You can't curb Judge Patrick Naugle's enthusiasm for this HBO comedy series.
Our reviews of Curb Your Enthusiasm: The Complete First Season (published February 11th, 2004), Curb Your Enthusiasm: The Complete Third Season (published February 2nd, 2005), Curb Your Enthusiasm: The Complete Fourth Season (published September 5th, 2005), Curb Your Enthusiasm: The Complete Fifth Season (published August 1st, 2006), Curb Your Enthusiasm: The Complete Sixth Season (published February 6th, 2008), Curb Your Enthusiasm: The Complete Seventh Season (published June 8th, 2010), and Curb Your Enthusiasm: The Complete Eighth Season (published June 5th, 2012) are also available.
Larry David is back…warts and all.
Finally, Larry David has gotten the attention and admiration that he deserves! Well, maybe not the fictional Larry David. In the second season of the HBO hit show Curb Your Enthusiasm, Larry David (played by—you guessed it—Larry David) finds himself repeating his past mistakes by always saying the wrong thing at the wrong time, or doing something that will surely annoy the person sitting next to him.
David essentially plays himself, the co-creator of the hit show Seinfeld who is often trying to get new projects off the ground with various studio executives, actors, and even his old Seinfeld buddies (including Jason Alexander and Julia Louis-Dreyfus).usually to no avail. Larry is married to a beautiful and patient woman (Cheryl Hines), deals with a long-suffering, often obnoxiously persistent manager (Jeff Garlin), and has a bevy of Hollywood friends, including Richard Lewis and Wanda Sykes, that are both a blessing and a curse (usually more of the latter).
The following episodes are included on this set:
• The Car Salesman
Contrary to Larry David's character on Curb Your Enthusiasm, the real David has had a fair amount of success in the world of television. The co-creator of an all-time classic TV show, Seinfeld, David followed up that success with his critically acclaimed HBO show Curb Your Enthusiasm. With the freedom of pay cable on his side (HBO allows David to utter any four-letter word he wants), David has produced something between a Woody Allen film and Seinfeld Gone Wild: Uncut!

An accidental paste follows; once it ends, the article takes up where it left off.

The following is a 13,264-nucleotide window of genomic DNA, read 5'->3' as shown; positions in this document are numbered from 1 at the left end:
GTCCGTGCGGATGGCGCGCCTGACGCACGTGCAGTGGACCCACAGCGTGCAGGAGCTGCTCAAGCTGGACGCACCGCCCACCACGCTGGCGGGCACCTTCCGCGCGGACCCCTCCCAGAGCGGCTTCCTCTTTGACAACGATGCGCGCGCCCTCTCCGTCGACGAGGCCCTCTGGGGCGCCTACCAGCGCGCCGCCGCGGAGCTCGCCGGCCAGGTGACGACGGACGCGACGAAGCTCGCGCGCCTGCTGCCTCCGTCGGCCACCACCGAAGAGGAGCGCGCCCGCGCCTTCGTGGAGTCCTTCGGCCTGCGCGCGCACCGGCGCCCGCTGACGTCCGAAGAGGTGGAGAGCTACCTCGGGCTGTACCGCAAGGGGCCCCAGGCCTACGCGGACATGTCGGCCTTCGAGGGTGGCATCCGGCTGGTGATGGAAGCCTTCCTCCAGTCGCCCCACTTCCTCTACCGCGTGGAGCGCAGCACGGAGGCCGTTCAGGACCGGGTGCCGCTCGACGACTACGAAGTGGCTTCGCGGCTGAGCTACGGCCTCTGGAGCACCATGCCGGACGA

After watching the first and second seasons, I have become a fan of Curb Your Enthusiasm. In fact, I'm a much bigger fan of the show than I was of Seinfeld. The latter featured four New Yorkers running around complaining about nothing. If you've seen Seinfeld lately you may notice (as I have) that the show has not aged particularly well—the comedy sometimes feels a bit stiff, almost like heavy handed stand-up comedy. I realize that was the crux of the show, but from my vantage point I don't feel it's as much a classic as something like Frasier or the better, funnier Curb Your Enthusiasm.
Which brings me back to the second season of Larry David's sardonic, wry comedy show. Once again, Larry finds himself in the middle of situations he either creates for himself, or are created by the weirdness and strange behaviors of others. In one episode, David accuses HBO president Alan Wasserman of taking tight shrimp from his Chinese food order that got screwed up. In another, David accidentally trips Lakers basketball star Shaquille O'Neal and in the process garners the hatred of roughly the entire population of the city of Los Angeles. In one of the best episodes David is accused of being a "self loathing Jew" by a man who hears him whistle a song by Vaugner (a famous German composer). Their ensuing argument is what truly great comedy is made of.
Curb Your Enthusiasm may not be the best show on television, but it is one of the funniest comedies to come along in quite some time. Larry David proves that he's not only a great writer, but also a funny actor (even if he's just playing an exaggerated version of himself). Do yourself a favor and pick up both Curb Your Enthusiasm: The Complete First Season and The Complete Second Season the next time you're at Best Buy—it's a sure-fire fixture for a case of the mediocre TV blues.
Each episode of Curb Your Enthusiasm is presented in its original aspect ratio of 1.33:1 full frame. The show looks excellent without any major defects marring the image. The colors are all brightly rendered and the black levels are solid and dark. Overall fans of this show should be happy with how nice these transfers look.
The soundtracks are presented in Dolby Digital 2.0 Surround in English. There isn't a whole lot to say about these sound mixes—they serve the show well, and that's about it. Background noises are present at times, though generally speaking these are front heavy mixes. All aspects of the mix are free of any hiss or distortion. Also included on these discs are English subtitles.
The extra features on this second season of Curb Your Enthusiasm include a few previews for each episode. Aside of that, you don't get jack, Jack!
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